Filling the Void

MANY years ago, while I was living far from my family, my dad passed away. Then, in quick succession, my best friend departed for service in VISTA, two other close friends moved from our local community, and my girlfriend and I sadly parted company. I guess the fact that these things happened within two weeks makes it a bit unusual. In the months that followed, there was a strong and natural longing to fill the void left by these very large changes in my life. I can't remember when the empty feeling dissolved. But dissolve it did. Loving and profound gratitude for both my parents replaced lingering grief. New friendships and interests eventually developed. Soon I met someone who has turned out to be a permanent companion -- my wife.

It might be natural to think that the new people and activities in my life filled the void. But, thinking about it now, I realize that wasn't entirely the case. Though these new friendships did mean very much to me, still God's love for me was already filling the void. Mary Baker Eddy, the Discoverer and Founder of Christian Science, writes in the Christian Science textbook: ``Would existence without personal friends be to you a blank? Then the time will come when you will be solitary, left without sympathy; but this seeming vacuum is already filled with divine Love.''1

Many find little difficulty in accepting the idea of a loving Deity. And many recognize the love of God as touching their lives at various times. Sometimes our deepest friendships carry such a message. But what are we to think when a cherished friendship changes suddenly?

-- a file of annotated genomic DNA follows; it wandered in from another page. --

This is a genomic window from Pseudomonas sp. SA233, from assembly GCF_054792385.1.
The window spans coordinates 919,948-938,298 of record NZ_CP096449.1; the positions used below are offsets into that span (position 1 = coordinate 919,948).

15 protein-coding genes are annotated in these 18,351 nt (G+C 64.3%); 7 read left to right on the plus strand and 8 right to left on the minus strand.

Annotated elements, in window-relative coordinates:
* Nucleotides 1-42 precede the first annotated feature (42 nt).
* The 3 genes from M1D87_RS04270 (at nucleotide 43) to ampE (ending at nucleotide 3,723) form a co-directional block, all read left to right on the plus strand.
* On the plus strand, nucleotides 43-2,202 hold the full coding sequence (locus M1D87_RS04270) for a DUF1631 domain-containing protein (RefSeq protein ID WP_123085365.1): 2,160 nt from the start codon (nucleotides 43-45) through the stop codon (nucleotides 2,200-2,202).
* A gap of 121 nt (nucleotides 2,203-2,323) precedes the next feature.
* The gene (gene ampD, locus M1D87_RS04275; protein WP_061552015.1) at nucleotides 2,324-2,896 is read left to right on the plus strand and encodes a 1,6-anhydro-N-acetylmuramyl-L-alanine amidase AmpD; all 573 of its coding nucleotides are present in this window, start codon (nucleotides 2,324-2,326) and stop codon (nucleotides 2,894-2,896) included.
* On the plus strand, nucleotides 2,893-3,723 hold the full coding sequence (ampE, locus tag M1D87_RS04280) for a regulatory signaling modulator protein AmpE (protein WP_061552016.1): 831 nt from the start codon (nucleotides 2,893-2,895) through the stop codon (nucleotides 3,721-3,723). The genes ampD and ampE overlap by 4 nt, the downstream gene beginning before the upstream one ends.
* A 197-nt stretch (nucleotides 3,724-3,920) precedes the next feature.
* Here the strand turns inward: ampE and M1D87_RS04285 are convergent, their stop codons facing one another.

Perhaps such a circumstance can turn us toward discovering more about the love of God and the nature of God as divine Love itself. Because God is Love, rather than just a loving God (which is true also, of course!), He does more than just touch our being from time to time -- He supports and surrounds it totally. In fact, our real being, His spiritual likeness, is inseparable from Him. The New Testament tells us, ``God is love; and he that dwelleth in love dwelleth in God, and God in him.''2

God's love fills the very place where we might be feeling a void. Because God is infinite and always present, so is love. Some of life's friendships last and last; but others don't. Yet the understanding that the infinite love of God fills all of being -- including ``voids'' -- can turn thought from separation or loss to gratitude for what was good in a friendship and to a willingness to move forward.

Another specific about God's love -- it's concrete, tangible, and warm, not vague or distant or cold. ``Your Father knoweth what things ye have need of, before ye ask him,''3 Christ Jesus said. Because love springs from the all-wise God, it is intelligent, and it has depth and purpose. Inevitably, of course, it demands that we grow spiritually in our thinking and living.

Though God's love is not, of course, a person sitting in the same room talking with us, it is a tangible presence. It is companionable in that it can meet our deepest needs for communication, affection, and worth in a spiritual way. And it is satisfying.

As we make God's love a companion through prayer and through daily worship of our creator in every thought and action, we become a better friend to others. ``Love enriches the nature, enlarging, purifying, and elevating it,''4 says Mrs. Eddy. Expressing this love, we are all the more ready for new friendships.

1Science and Health with Key to the Scriptures, p. 266. 2I John 4:16. 3Matthew 6:8. 4Science and Health, p. 57.

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